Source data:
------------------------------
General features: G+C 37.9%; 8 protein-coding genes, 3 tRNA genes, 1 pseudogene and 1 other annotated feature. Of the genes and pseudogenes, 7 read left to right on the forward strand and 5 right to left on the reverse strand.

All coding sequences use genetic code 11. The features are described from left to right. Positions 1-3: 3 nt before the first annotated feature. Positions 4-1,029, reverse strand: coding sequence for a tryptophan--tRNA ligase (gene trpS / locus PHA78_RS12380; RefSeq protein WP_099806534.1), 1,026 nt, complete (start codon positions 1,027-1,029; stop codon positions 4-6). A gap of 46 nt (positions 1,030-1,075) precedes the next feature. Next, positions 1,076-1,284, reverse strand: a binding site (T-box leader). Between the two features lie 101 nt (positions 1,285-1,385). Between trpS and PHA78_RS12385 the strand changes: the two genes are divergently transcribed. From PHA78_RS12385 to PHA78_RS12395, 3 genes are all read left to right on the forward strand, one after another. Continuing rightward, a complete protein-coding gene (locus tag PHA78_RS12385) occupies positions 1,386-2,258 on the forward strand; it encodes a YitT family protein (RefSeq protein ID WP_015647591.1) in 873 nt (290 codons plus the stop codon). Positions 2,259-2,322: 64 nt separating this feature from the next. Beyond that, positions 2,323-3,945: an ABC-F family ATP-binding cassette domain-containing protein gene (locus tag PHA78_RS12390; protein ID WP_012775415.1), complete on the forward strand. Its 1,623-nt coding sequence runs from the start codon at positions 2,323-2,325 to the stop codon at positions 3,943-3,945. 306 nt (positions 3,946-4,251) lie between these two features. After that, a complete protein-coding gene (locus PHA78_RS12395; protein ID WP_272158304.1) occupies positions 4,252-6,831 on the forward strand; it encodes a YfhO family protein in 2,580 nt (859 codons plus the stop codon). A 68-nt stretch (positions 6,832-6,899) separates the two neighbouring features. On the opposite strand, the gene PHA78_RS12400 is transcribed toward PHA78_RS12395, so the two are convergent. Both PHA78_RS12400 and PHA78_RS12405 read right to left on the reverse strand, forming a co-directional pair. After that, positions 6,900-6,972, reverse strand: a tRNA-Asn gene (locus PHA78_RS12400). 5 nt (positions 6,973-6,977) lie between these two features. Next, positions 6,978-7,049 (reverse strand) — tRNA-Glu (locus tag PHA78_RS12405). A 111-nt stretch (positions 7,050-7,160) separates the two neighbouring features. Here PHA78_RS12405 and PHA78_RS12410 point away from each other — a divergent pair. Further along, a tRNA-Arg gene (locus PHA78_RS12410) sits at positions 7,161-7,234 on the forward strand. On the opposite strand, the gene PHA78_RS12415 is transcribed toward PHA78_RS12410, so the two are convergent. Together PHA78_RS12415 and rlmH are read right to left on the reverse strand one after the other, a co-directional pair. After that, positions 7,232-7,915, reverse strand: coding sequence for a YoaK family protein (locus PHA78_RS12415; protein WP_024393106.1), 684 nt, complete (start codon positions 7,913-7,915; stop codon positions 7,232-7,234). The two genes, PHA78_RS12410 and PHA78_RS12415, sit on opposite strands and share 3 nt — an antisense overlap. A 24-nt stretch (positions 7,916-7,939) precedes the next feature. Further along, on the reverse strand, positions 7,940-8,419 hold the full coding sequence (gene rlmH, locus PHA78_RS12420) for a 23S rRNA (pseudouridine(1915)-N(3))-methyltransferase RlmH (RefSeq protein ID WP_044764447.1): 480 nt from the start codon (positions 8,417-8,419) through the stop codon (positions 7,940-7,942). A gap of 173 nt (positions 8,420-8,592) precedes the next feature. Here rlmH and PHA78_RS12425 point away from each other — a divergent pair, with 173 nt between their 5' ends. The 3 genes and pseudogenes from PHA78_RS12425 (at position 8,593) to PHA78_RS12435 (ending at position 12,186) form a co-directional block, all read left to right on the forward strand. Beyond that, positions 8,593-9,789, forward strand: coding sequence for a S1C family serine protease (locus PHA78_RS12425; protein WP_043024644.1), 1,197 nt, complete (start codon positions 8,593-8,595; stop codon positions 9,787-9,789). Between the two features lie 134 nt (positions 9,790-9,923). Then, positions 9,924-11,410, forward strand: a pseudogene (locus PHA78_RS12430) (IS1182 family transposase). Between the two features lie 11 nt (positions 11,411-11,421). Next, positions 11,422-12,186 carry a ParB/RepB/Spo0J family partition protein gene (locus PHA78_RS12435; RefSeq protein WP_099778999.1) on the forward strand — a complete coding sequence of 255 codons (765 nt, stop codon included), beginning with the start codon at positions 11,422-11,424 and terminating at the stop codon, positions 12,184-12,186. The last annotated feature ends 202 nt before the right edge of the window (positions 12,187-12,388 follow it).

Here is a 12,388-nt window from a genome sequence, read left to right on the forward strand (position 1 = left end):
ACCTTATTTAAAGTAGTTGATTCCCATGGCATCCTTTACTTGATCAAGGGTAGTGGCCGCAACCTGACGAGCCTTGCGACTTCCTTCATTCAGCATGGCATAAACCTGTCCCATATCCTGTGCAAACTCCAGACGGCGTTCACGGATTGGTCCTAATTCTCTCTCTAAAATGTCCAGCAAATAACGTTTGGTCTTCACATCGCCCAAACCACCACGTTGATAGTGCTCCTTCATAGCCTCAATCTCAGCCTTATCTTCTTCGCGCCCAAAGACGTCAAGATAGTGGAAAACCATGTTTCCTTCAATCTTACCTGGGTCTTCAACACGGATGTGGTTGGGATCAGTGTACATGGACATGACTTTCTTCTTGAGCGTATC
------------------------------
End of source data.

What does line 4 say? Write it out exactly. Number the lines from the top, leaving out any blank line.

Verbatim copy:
ACCTTATTTAAAGTAGTTGATTCCCATGGCATCCTTTACTTGATCAAGGGTAGTGGCCGCAACCTGACGAGCCTTGCGACTTCCTTCATTCAGCATGGCATAAACCTGTCCCATATCCTGTGCAAACTCCAGACGGCGTTCACGGATTGGTCCTAATTCTCTCTCTAAAATGTCCAGCAAATAACGTTTGGTCTTCACATCGCCCAAACCACCACGTTGATAGTGCTCCTTCATAGCCTCAATCTCAGCCTTATCTTCTTCGCGCCCAAAGACGTCAAGATAGTGGAAAACCATGTTTCCTTCAATCTTACCTGGGTCTTCAACACGGATGTGGTTGGGATCAGTGTACATGGACATGACTTTCTTCTTGAGCGTATC